RICHMOND, Va. -- Two bills introduced by state lawmakers aim to prevent deadly domestic violence tragedies involving guns.
Barbara Harrington re-lived a heart-wrenching experience at Virginia's General Assembly Thursday in hopes of swaying lawmakers.
Harrington said her brother-in-law killed her sister, mother and nephew before turning the gun on himself nearly a year ago in Washington County. Her father managed to survive the attack.
"It's something that I hope no one ever has to go through in their life," Harrington explained.
Harrington said her sister was a victim of domestic violence and had a restraining order against her husband, but that wasn't enough to stop what happened.
"She went to every agency she could speak to, went to law enforcement. She tried everything she could," Barrington said. "She was a wonderful, wonderful mother, wonderful sister. And it's very sad that she's no longer here."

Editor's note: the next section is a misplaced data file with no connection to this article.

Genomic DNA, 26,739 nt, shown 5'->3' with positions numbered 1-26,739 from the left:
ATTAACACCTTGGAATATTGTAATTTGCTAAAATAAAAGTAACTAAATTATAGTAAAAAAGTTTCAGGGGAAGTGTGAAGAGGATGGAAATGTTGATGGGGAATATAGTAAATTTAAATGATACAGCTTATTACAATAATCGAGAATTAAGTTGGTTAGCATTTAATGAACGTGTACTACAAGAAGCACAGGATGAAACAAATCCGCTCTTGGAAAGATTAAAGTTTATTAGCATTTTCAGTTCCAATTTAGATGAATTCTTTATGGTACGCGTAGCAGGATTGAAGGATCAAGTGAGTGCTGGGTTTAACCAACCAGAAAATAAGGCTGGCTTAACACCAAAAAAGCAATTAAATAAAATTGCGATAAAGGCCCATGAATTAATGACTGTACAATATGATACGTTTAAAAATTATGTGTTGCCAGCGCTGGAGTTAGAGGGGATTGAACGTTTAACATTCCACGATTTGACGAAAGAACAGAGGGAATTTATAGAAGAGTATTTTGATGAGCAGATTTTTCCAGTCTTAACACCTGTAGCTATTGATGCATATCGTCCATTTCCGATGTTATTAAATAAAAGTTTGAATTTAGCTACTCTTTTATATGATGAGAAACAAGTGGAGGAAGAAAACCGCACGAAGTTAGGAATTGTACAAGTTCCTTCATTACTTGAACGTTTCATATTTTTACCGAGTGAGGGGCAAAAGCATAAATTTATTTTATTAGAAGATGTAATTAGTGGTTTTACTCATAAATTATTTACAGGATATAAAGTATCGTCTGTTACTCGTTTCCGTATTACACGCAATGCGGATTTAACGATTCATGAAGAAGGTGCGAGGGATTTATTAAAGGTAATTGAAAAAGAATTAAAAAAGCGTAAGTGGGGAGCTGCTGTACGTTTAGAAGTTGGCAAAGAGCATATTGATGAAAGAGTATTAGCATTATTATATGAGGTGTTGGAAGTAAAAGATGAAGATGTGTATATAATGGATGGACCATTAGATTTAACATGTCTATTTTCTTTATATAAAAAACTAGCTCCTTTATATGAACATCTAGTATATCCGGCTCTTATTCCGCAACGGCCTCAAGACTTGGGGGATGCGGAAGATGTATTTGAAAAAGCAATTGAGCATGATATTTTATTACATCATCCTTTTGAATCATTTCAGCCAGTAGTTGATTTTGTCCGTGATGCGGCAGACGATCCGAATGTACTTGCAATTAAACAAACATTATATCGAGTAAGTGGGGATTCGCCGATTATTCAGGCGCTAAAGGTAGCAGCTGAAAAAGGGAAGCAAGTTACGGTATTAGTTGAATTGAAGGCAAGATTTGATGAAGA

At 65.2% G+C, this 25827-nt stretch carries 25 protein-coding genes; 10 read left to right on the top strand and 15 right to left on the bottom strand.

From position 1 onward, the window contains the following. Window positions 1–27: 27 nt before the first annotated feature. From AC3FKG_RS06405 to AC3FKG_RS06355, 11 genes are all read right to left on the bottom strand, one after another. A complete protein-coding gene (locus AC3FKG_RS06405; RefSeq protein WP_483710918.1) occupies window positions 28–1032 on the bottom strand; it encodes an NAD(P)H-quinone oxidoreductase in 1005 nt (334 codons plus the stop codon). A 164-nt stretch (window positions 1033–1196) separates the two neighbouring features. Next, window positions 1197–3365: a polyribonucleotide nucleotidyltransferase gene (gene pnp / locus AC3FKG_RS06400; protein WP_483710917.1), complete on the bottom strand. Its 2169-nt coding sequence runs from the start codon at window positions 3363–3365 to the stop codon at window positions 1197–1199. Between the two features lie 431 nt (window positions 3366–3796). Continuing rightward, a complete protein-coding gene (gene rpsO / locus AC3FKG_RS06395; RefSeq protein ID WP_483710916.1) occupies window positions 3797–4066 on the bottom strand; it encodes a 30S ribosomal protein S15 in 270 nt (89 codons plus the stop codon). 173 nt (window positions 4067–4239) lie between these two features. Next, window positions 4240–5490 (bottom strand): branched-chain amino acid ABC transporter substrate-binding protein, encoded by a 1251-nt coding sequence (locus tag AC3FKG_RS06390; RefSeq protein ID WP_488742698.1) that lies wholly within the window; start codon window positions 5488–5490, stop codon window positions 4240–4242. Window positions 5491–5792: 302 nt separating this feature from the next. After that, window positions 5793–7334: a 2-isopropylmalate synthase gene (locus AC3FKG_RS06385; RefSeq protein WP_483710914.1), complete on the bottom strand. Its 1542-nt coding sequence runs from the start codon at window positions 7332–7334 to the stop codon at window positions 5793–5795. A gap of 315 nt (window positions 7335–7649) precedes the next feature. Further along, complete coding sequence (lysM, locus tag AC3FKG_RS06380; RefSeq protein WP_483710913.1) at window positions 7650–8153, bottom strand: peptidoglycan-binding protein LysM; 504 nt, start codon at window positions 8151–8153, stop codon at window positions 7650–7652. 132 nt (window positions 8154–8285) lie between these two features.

As a result, some state lawmakers are aiming for more protection.
Both House Bill 2085 and Senate Bill 943 would prohibit people convicted of misdemeanor crimes like domestic violence, sexual battery and stalking from buying or possessing firearms.
The bills would also allow state prosecutors to deal with those offenses in the Commonwealth.
"It'll be a good thing to try to keep the victim safe," said Richard Hill, a manager at Bob's Sport Shop.
But while Hill understands the need for more safety, he worries the bills could go too far.
"Not everybody is a career criminal," Hill said. "There are people that have made mistakes in life. And once they've paid for them deserve to move on with their lives."
The proposed legislation would mirror federal laws taking action against criminals convicted of similar crimes.
The bills still have to go through a few hurdles before they become law in Virginia.